Disruption Doesn’t Make an Appointment. A Guide for Handling the Unwelcome Knock.

BrandPost By Lois Boliek
May 11, 20226 mins
IT LeadershipSecurity

Here are some best practices to steer your immediate actions and near-term responses when disruption comes calling.

Credit: Eoneren/istock

Disruptions never make appointments; they don’t even knock at the door! But you need to be ready in case it happens to you. Here are some practical immediate responses.

Business disturbances can affect organizations of any size in any area. Climate, control blackouts, political occasions, and of course, new to the list, pandemics. Organizations build resiliency over a period through extensive continuity planning. However, a major catastrophic event can test the effectiveness of these plans. The last couple of years have been “resiliency training on the fly” for many. The one huge lesson is there’s no bad side to planning to avert pushing the limits of technology capacity, workforce resiliency, and existing business continuity strategies and disaster recovery planning.

Something happens! The immediate actions

One of the recent practical approaches involves executing multiple operating models to find the best route out of the situation. It is imperative to establish a governance program to stabilize the current situation, to evolve, and then transition effectively. Each organization needs to quickly define the degree to which they can conduct “business as usual” for both short-term and continued business operations. While redesigning organizational resiliency is a long-term initiative, organizations must define quick steps to achieve their initial best-effort business-as-usual.

In managing the multiple priorities there are two categories to address: People and Process, and Technology.

People and Process

One of the biggest changes in the last few years has been the approach to the workforce, with many organizations adopting new approaches to what is an organization’s most valuable asset: the workforce. Follow these steps to both safeguard it and ensure continuity of its process:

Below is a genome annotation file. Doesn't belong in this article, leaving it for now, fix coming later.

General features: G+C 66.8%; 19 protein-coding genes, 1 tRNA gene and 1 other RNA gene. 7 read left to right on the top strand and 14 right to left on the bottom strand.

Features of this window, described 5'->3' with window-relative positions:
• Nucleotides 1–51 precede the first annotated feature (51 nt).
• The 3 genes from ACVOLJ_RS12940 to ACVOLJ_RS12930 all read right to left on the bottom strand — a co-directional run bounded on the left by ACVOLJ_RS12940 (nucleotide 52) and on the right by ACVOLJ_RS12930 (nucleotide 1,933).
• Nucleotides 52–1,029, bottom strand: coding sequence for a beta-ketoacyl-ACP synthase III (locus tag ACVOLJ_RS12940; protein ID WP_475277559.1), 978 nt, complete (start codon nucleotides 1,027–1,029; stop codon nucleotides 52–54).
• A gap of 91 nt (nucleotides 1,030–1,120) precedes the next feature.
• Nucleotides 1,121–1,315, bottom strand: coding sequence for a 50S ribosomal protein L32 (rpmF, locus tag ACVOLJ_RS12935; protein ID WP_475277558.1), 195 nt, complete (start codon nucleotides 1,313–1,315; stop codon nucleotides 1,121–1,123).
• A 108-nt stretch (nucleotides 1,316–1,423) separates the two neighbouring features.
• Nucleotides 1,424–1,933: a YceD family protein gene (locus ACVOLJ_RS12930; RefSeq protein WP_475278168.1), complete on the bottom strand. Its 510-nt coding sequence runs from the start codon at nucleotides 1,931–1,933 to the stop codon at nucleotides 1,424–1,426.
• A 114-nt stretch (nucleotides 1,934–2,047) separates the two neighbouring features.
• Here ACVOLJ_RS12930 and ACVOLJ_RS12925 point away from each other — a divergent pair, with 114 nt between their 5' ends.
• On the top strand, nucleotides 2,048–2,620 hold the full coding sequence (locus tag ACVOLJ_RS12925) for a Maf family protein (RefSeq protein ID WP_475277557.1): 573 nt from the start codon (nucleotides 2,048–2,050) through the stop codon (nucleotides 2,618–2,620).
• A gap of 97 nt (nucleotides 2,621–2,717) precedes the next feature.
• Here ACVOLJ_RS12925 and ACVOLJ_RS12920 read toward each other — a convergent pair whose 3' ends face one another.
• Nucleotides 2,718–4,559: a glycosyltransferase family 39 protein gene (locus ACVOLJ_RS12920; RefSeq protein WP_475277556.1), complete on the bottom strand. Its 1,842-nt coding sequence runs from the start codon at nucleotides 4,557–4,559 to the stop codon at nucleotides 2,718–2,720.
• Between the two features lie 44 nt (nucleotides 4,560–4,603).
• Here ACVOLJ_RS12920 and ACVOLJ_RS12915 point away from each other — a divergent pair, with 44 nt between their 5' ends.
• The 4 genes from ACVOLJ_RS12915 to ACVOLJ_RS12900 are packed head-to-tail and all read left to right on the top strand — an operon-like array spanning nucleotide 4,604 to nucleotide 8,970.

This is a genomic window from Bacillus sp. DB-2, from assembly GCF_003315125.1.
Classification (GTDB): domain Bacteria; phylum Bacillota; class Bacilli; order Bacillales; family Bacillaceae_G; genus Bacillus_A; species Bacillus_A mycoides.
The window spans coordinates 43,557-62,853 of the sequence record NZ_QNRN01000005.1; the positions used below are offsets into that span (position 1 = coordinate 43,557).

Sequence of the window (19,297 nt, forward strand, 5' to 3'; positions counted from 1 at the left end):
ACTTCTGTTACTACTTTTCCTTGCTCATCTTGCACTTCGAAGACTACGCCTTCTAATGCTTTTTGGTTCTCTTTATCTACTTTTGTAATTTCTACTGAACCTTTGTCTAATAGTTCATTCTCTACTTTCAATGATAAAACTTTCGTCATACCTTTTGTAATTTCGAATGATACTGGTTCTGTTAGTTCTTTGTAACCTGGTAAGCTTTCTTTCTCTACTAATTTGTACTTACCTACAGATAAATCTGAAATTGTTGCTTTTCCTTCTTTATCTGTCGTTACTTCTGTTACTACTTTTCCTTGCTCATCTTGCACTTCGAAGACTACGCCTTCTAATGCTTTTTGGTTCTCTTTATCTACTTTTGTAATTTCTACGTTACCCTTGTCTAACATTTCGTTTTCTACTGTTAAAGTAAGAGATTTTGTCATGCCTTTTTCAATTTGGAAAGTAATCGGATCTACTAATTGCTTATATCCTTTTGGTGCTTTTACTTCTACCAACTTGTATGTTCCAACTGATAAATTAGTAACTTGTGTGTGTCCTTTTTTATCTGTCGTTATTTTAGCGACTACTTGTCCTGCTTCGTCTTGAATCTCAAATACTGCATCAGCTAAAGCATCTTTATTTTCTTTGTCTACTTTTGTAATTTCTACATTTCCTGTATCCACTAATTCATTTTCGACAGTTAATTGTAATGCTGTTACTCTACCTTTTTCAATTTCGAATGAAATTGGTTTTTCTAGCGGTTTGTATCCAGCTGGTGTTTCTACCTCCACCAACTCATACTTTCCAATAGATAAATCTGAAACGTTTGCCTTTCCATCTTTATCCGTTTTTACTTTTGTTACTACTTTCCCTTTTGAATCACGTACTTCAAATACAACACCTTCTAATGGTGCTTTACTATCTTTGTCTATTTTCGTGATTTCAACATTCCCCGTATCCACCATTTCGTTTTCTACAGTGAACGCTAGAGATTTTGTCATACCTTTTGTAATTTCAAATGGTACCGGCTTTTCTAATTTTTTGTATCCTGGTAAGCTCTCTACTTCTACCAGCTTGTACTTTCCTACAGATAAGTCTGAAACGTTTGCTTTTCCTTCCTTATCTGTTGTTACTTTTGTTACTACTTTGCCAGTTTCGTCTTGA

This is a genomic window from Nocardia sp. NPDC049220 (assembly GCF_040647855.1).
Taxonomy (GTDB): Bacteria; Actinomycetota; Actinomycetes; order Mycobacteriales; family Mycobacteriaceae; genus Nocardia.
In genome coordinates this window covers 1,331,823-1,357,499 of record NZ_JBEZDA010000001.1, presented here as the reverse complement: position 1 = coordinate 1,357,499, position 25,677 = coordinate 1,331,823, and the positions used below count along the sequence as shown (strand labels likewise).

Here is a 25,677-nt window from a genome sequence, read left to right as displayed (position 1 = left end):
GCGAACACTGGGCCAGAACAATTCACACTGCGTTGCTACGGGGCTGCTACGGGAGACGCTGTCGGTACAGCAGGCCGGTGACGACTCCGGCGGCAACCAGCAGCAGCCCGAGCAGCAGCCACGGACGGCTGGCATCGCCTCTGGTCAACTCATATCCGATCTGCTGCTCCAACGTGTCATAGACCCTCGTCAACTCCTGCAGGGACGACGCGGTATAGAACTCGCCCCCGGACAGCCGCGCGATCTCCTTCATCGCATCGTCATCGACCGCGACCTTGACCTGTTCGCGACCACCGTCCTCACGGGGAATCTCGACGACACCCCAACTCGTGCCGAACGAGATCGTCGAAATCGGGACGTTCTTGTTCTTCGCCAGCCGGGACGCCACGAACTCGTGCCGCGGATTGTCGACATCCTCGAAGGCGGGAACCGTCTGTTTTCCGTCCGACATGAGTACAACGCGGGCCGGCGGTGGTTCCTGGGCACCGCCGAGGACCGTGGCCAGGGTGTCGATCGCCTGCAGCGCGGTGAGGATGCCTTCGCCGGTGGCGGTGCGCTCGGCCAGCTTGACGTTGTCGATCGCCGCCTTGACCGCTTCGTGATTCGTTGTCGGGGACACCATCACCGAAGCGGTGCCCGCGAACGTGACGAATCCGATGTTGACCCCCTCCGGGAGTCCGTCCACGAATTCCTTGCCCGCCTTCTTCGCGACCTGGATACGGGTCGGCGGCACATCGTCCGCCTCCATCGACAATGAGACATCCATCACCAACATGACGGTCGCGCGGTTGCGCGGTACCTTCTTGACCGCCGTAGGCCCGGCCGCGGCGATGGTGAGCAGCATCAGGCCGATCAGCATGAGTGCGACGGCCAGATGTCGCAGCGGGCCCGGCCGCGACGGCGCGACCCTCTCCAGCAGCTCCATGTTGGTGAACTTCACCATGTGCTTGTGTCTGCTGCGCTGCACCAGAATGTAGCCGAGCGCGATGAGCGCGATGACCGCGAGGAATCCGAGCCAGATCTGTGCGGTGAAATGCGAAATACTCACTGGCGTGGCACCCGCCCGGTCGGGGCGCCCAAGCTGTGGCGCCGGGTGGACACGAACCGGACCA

Activate and engage

  • Activate business continuity plans and applicable strategies.
  • Engage the Crisis Management Team (CMT) to assess and take actions to contain the impact of the situation.
  • Determine the overall business impact and any other customer contractual obligations.

Establish a governance structure

Create a program governance structure to track metrics and set cadence/milestones for immediate and longer-term crisis management, including:

  • Representation across the organisation
  • Change management and process for identifying and tracking lessons learnt
  • Changing business processes from task-oriented to result-based output
  • Management of Change (MoC) process, including how to deal with remote worker trust and cultural impacts
  • Communication channel with the workforce and the key stakeholders.

Assemble cross-functional teams to assess the impacts on the health and safety of the workforce, as well as the effects of travel restrictions; the implications for vendors and customers; and the legal and statutory impacts, amongst other practical impacts.

Rally the troops

Mobilize the workforce without compromising safety as a top priority and a key success factor. Establish a process to address common and recurring issues at an organizational level in a structured and proactive way, rather than resolving individual user queries.


After ensuring the safety of its people and continuity of the process, the organisation should focus on the availability of its technology/IT infrastructure: